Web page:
HAGERSTOWN, Md. — Bryce Harper took an outside strike and shot a disapproving glance at the umpire.
It shouldn’t have been a surprise to the young phenom. The ump had been calling them wide all game. Showing displeasure now — with a man on base in the seventh inning when his team needed runs — was hardly going to help.
Three pitches later, Harper struck out by flailing at a pitch that was well outside with the runner going. Another lesson learned by a teenager navigating the backwaters of minor league baseball.
Harper was on the cover of Sports Illustrated when he was 16 and accelerated his way into college, setting himself up to be the No. 1 overall pick by the Washington Nationals in last year’s draft. He signed a $9.9 million contract, the biggest for a drafted position player.
He added to his legacy shortly after joining the Single-A Hagerstown Suns, when he emerged from a slow start and went on an 18-game hitting streak, to the point that he’s now among the South Atlantic League leaders in batting (.342) and homers (14, hitting one Monday).
Harper attributed the turnaround to new contact lenses, saying he was “blind as a bat” until he got them on April 18.
Nationals fans are paying attention. Some have begun clamoring for Harper’s promotion to the majors. If not now, then very soon. Washington is in last place in the National League East and one of the worst-hitting teams in baseball, so why take the long, slow road with the kid?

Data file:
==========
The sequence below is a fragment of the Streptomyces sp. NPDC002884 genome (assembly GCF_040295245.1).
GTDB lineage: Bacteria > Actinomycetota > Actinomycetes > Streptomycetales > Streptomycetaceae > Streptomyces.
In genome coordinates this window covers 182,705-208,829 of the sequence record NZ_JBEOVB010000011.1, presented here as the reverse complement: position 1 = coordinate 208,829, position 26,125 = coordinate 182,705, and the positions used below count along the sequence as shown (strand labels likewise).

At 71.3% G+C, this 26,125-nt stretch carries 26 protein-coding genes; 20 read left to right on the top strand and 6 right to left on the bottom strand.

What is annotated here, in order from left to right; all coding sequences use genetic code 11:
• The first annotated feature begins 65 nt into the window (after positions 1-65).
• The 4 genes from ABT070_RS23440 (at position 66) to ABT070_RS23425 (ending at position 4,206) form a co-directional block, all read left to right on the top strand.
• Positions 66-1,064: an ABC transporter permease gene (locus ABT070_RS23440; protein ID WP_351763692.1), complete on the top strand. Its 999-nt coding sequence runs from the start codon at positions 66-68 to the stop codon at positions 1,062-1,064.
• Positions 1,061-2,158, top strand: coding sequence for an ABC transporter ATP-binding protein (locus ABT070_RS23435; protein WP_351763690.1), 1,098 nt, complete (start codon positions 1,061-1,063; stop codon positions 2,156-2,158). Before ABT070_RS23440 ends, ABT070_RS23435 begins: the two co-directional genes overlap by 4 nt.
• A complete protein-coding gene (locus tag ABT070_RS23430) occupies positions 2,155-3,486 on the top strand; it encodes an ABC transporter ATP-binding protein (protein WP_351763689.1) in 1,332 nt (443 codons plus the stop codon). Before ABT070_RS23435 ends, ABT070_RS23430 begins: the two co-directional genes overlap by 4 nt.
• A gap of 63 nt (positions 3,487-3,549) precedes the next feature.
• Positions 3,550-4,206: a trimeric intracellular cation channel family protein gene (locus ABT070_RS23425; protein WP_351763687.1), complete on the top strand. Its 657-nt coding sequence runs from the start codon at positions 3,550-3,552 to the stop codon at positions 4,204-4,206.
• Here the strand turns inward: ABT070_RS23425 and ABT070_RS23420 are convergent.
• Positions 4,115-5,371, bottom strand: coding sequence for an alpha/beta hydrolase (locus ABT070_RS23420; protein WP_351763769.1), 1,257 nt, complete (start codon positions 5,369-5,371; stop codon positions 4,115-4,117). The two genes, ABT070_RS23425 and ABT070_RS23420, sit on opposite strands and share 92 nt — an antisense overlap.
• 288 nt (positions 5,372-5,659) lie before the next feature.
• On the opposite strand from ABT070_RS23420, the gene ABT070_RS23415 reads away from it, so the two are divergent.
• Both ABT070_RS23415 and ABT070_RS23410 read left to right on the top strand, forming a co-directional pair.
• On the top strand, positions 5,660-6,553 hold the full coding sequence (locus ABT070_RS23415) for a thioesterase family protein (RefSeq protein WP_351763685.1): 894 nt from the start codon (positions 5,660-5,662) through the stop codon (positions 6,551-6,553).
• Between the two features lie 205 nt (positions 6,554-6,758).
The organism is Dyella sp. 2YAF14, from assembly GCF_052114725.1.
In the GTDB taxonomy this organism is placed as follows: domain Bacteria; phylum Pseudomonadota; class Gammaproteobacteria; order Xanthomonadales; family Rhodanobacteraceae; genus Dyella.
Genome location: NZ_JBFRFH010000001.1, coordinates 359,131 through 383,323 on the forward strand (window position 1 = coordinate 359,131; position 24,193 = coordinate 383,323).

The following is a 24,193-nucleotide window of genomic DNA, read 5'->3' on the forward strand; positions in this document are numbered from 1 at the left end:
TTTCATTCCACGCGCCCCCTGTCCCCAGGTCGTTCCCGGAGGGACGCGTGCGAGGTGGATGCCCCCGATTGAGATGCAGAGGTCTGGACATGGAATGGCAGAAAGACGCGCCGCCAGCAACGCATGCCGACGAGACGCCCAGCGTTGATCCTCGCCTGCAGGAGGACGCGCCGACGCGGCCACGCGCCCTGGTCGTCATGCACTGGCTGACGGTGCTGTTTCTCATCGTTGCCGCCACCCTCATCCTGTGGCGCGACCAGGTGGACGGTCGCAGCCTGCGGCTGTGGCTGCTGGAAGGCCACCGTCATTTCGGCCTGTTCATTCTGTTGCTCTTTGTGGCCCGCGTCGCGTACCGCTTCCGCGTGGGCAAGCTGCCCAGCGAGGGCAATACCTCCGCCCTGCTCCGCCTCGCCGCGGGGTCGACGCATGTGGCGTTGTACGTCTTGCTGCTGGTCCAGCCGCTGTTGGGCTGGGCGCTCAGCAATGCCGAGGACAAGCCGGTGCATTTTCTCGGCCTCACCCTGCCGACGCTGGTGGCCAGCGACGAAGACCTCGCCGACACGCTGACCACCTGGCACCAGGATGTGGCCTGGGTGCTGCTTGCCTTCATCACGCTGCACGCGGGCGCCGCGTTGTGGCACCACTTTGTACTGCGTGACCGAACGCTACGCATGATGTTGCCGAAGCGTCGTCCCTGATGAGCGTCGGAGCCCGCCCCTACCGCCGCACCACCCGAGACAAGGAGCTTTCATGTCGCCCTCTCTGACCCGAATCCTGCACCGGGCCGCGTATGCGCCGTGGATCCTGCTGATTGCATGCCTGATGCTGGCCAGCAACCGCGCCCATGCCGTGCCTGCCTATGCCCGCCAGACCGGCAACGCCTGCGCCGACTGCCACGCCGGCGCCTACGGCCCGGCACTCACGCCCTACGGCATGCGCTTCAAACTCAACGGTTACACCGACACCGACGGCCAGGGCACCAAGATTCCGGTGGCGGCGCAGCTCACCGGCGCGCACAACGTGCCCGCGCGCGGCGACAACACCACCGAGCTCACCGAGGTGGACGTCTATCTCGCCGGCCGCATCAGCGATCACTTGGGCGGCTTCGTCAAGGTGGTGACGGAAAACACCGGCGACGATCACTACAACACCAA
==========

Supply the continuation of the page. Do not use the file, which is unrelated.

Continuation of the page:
The answer, for those who see Harper every day, is easy. There are dozens of things, from obvious to subtle and tangible to intangible, that go into making a major league player. Maturity. Baserunning. Working the count. The grind. Attitude. Adjusting to umpires. Meshing with teammates in the clubhouse.
Washington general manager Mike Rizzo has made it clear that Harper won’t be in the majors this year. In fact, it could be a while before there’s a promotion from Hagerstown, about a 90-minute drive from Nationals Park.
“I like the setup he has there,” Rizzo said. “He’s very comfortable in the surroundings. He’s got a great staff around him, but I don’t see him staying there for the entire season. He’ll be moved at some time. We’re just not at the point where he’s ready to move yet.”
Harper’s raw skills are unquestioned. He’s got a major league arm in the outfield (the Nationals converted him from catcher), a powerful swing and is very competitive. Everything else is a work in progress for the 18-year-old.
“One of the biggest sins you can make is putting guys into position where they’re going to fail early,” said Doug Harris, the Nationals’ director of player development. “We’re really committed, but lay the blocks before we try to put in some chandeliers and some granite countertops.”
Harper validated Harris’ point in a game last week. While the record will show that Harper hit his first walkoff homer with the Suns — a two-run shot in the 10th for a 9-8 win over Greenville on Thursday — the details reveal that earlier in the game he was twice erased from the bases by simple mistakes. He was picked off in the first inning, then got caught in a rundown in the fifth trying to advance on a ball in the dirt.
Harper shrugged off both miscues.
“They got me when I was leaning,” he said of the pickoff, and he attributed the rundown to a good play made by the catcher. It’s part of a recurring theme — he’s been embarrassed more than once trying to snag an extra 90 feet.
“He’s a very aggressive player, which is great,” Hagerstown manager Brian Daubach said. “It’s always easier to rein a guy in a little bit instead of getting a passive guy to play aggressive and take extra bases.”
Learning curve aside, Harper looks very much like the real deal.
“Raw power stands out the most,” Daubach said. “He does things that guys, it takes until they’re 25 or 30 years old. When he’s taking batting practice, it’s like watching a major leaguer already.”